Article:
Anyone who has ever seen a women’s basketball game at any level high school or above knows it takes a lot of work from everyone associated with the team to win a game. There are no exceptions to this. Even supposed “cupcake” games follow years of work to get the top dog to its current state. Furthermore, those who follow favorite teams know that most coaches are gone pretty darn quick. So on Tuesday when Uconn’s Geno Auriemma and North Carolina’s Sylvia Hatchell both won, it was a commendable enough act in and of itself. But it also was, improbably, the 1000th career win for both of them, making the two the seventh and eighth college coaches to reach the milestone. Auriemma and Hatchell should, of course, be congratulated for decades of hard work to make their programs into historic powers. But Tuesday’s milestone is more than a curiosity of the record books. It offered fans an opportunity to give duly deserved praise for something too hard to find today: those who genuinely labor for womens’ advancement in American society.
Auriemma’s Huskies have been such a machine the last five years that when the coach entered this year with 991 wins, it was very easy to circle game #9 as the day of destiny. But Hatchell had ample reason to quit a few years ago. As ESPNW’s Mechelle Voepel points out, Hatchell had already accomplished much when she was diagnosed with leukemia in 2013. But according to Voepel, there was no question about battling to recover and return to the sidelines. And it was for the right reason: for more. Not more wins or money, but because American women need more champions who care.
While the #metoo movement may have caught many men off guard, the wave of accusations are hardly new. The National Sexual Violence Resource recently reported that one in five women will be raped in their lifetime. Certainly #metoo is sparking conversations about an extremely serious issue, and that’s a positive development. But I worry that, in the grand scheme of things, it will be just a fad. After every hurricane disaster in the era of 24/7 news, to illustrate the issue, viewers lose interest far, far before the city is actually rebuilt. It seems today that no one can bother to work to solve an issue beyond a brief outburst of feigned righteous indignation. So those few who make it their life’s work to fight for women in sports are even more inspiring.
Some argue that sports is an Orwellian dream for corrupt leaders, who appreciate the inane distraction while they destroy a country’s infrastructure of justice. But I think the most inspiring sports leaders are making a huge positive impact, dropping a boulder to disrupt the sea of injustice. It’s easy to measure some aspects of Auriemma’s and Hatchell’s success. In my experience, however, the positive effects of making a difference in someone’s life are without limits. Yes, one can count how many young women played for the two coaches. But one can’t measure how much they learned by mastering a team-oriented game, or the influence they then made in their lives after basketball.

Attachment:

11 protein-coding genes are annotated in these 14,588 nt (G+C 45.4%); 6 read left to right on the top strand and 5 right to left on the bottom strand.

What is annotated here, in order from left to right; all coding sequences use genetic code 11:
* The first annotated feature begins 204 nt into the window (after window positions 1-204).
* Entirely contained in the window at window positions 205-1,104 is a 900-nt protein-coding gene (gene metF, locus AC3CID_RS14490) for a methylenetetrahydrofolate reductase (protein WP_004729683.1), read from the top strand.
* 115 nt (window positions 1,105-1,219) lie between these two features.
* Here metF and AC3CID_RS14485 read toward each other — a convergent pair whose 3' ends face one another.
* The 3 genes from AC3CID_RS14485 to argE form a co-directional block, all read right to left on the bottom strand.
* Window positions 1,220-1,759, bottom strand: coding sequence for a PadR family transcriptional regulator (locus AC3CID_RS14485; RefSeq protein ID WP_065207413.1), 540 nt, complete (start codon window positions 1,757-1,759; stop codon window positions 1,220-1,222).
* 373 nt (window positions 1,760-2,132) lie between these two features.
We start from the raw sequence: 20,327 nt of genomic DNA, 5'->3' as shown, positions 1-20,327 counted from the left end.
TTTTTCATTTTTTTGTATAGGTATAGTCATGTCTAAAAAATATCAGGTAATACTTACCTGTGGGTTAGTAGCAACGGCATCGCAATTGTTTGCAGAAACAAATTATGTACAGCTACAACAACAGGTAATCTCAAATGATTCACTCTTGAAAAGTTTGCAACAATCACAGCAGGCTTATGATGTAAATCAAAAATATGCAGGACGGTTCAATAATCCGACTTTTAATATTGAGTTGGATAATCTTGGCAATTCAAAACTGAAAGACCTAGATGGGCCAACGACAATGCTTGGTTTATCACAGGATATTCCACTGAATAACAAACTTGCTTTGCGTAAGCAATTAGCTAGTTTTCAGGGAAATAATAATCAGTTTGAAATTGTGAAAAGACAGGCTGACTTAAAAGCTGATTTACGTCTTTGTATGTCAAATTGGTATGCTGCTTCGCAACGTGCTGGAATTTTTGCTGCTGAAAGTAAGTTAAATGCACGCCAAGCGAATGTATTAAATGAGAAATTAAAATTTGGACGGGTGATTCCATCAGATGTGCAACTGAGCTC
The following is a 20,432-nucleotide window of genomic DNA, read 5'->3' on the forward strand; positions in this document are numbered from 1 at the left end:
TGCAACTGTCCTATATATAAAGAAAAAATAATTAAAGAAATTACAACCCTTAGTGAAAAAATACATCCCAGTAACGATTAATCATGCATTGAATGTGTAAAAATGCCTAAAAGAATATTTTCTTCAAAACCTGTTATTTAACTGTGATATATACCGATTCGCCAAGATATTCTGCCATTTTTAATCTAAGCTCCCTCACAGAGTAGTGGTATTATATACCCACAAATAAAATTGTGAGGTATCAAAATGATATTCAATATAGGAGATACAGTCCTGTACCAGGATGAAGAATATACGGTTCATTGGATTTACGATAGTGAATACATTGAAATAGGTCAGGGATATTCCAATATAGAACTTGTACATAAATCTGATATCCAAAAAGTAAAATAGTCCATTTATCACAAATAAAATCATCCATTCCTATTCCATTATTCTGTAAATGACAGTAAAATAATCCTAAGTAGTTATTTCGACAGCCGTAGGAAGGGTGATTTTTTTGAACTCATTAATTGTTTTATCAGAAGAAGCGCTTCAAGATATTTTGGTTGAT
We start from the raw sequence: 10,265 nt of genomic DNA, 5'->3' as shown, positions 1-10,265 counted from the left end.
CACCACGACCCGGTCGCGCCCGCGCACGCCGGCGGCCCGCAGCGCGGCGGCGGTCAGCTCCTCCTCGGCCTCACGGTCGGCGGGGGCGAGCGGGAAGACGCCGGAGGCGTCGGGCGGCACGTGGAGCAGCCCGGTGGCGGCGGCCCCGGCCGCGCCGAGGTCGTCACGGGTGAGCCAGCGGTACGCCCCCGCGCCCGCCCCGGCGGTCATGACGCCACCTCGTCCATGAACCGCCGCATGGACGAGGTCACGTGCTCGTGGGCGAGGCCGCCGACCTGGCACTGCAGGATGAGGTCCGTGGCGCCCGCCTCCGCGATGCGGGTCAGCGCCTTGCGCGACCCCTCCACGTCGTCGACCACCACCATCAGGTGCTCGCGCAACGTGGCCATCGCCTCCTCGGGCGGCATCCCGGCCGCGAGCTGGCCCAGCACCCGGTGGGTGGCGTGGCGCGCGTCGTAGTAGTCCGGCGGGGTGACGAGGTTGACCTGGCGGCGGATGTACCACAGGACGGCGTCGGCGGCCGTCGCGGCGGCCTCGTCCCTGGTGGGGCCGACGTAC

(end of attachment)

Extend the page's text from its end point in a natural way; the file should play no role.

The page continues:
Very often mean spirited fans try to belittle the accomplishments of those in women’s sports. But in the case of Tuesday’s double accomplishment, these arguments are downright bizarre. I’ve seen some fans complain that Hatchell “hasn’t won enough in the playoffs”. But this is a strange twisting of the cause-and-effect of college basketball. Playing a sport is a means to an ends to developing as an individual person and contributor to larger groups. The vast majority of this development will take place in practice and the regular season. The playoffs are really just a made-for-TV fling to keep fans entertained, and they’re over in a week for most teams. A coach who’s been around for 30 years is obviously doing something right. There’s simply no need to squint at brackets from decades ago to measure her worth.
For “Geno”, fans say the Huskies are so stacked that any moron could win with his roster. Auriemma himself admitted, actually, that he was extremely overconfident when first arriving in Storrs. It took a lot of hard work by him and his assistants to make the awful Huskies passably competitive. His success wasn’t the result of a stroke of, or possession of, amazing genius. Instead, it came from years of learning how to deal with difficult learners and making them work well with her teammates. Furthermore, I would argue this is a lazy characterization. Truth is, other programs recruit equally as well as, if not even better than, Uconn. But Auriemma seems to have some sort of a knack to get the most out of his recruits. Thankfully he’s has never cared what others say about him, so these fans are just wasting money on their electric bill by spending time writing such comments.
Any source of yellow journalism can point out a major problem facing America. Readers cry “well that’s not right!”, and then never hear about the issue again. But in basketball, from the the top down (the NBA doing more than its share to help women’s hoops) to the bottom up (Title IX providing a huge boost for girls in high school ball), much progress has been made to give a girl a chance to follow her dream, even if some in the darker crevices of social media don’t like it. And somewhere in between, the good trickled both up and down Tuesday to give two coaches a momentous mark. It wasn’t easy to get to 1,000 wins for Auriemma and Hatchell. The road ahead for those who wish to follow isn’t easy either. But two trailblazers at least marked the path, and the sun is finally starting to rise on the horizon ahead.